Multibody Dynamics Module Updates

For users of the Multibody Dynamics Module, COMSOL Multiphysics® version 6.0 brings improved rigid body contact, component mode synthesis, and a new feature for point loads at arbitrary locations. Read about these and more updates below.

Component Mode Synthesis

Linear components built using the Solid Mechanics and Multibody Dynamics interfaces can be reduced to computationally efficient reduced-order models using the Craig–Bampton method. Such components can then be used in dynamic or stationary analyses, either in a model consisting entirely of reduced components or together with nonreduced elastic finite element models. The latter can then be nonlinear. The approach, which is called component mode synthesis (CMS) or dynamic substructuring, can give large improvements in terms of computing time and memory usage. The results, such as stresses and strains, in a reduced component can be presented in the same way as for any other part of the model. View this new feature in the Modeling Vibration and Noise in a Gearbox: CMS Version tutorial model.

A gearbox model with green housing showing the mesh and the inside with yellow rotating gears.
In this model of a gearbox, the housing (green) is reduced to an equivalent dynamic model with 74 degrees of freedom (DOF), which acts as a support for the gear mechanism. The total, strongly nonlinear model of the rotating gears then has 170 DOFs.

New Cylindrical Shape in Rigid Body Contact

The Rigid Body Contact feature, available with the Multibody Dynamics interface, has been extended and additional standard shapes are now available in 3D and 2D. There is now support for Cylindrical shapes in 3D, which makes it possible to model sphere–cylinder as well as cylinder–cylinder contact. The new cylinder–cylinder contact can, for example, handle the following scenario:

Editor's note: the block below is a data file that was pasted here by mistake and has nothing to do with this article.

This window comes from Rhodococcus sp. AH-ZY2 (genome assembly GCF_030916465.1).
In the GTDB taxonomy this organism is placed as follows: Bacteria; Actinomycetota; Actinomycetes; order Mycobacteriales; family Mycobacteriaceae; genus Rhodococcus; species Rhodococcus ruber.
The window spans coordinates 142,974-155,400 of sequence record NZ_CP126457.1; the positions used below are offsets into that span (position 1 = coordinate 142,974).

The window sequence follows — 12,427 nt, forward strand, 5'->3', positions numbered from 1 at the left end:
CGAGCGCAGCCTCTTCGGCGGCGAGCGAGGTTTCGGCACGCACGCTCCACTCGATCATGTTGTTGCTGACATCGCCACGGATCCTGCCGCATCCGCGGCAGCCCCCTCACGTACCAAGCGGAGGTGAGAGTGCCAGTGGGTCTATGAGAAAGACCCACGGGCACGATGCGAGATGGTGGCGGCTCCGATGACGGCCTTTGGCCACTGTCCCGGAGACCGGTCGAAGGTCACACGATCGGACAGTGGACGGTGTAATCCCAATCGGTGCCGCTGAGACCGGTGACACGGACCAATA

• Parallel, intersecting, or neither parallel nor intersecting configurations
  • Finite or infinite cylinders
  • Exterior or interior contacts

You can view this new feature in the Dynamics of a Roller Conveyor tutorial model.

A roller conveyor model with a spherical object at one end.
In this model of a roller conveyor, all of the bodies are assumed rigid. The frictional contact between the rollers and the ball is modeled using the new sphere–cylinder option in the Rigid Body Contact feature.

New Planar Shape in Rigid Body Contact

In previous versions, it was possible to model contact with a planar shape using the user-defined Arbitrary shape option in the Rigid Body Contact feature. Now, there is direct support for the Planar shape in the Rigid Body Contact feature in 3D and 2D. This is computationally more efficient compared to the mesh-based arbitrary shape option that was used in previous versions. This new option makes it possible to model sphere–planar as well as cylinder–planar contact in 3D and circular–planar contact in 2D. You can see this new feature in the Dynamics of a Roller Conveyor tutorial model.

Shape Parameters Computation in Rigid Body Contact

In previous versions of COMSOL Multiphysics®, the geometrical shape parameters of standard-shaped rigid bodies (such as radius, center, axis, length, etc.) were specified by the user manually in the Rigid Body Contact node. Now, in both 2D and 3D, such geometrical parameters are automatically determined from the geometry of selected rigid domains. This makes the modeling process easier and more robust. View this in the Dynamics of a Roller Conveyor tutorial model.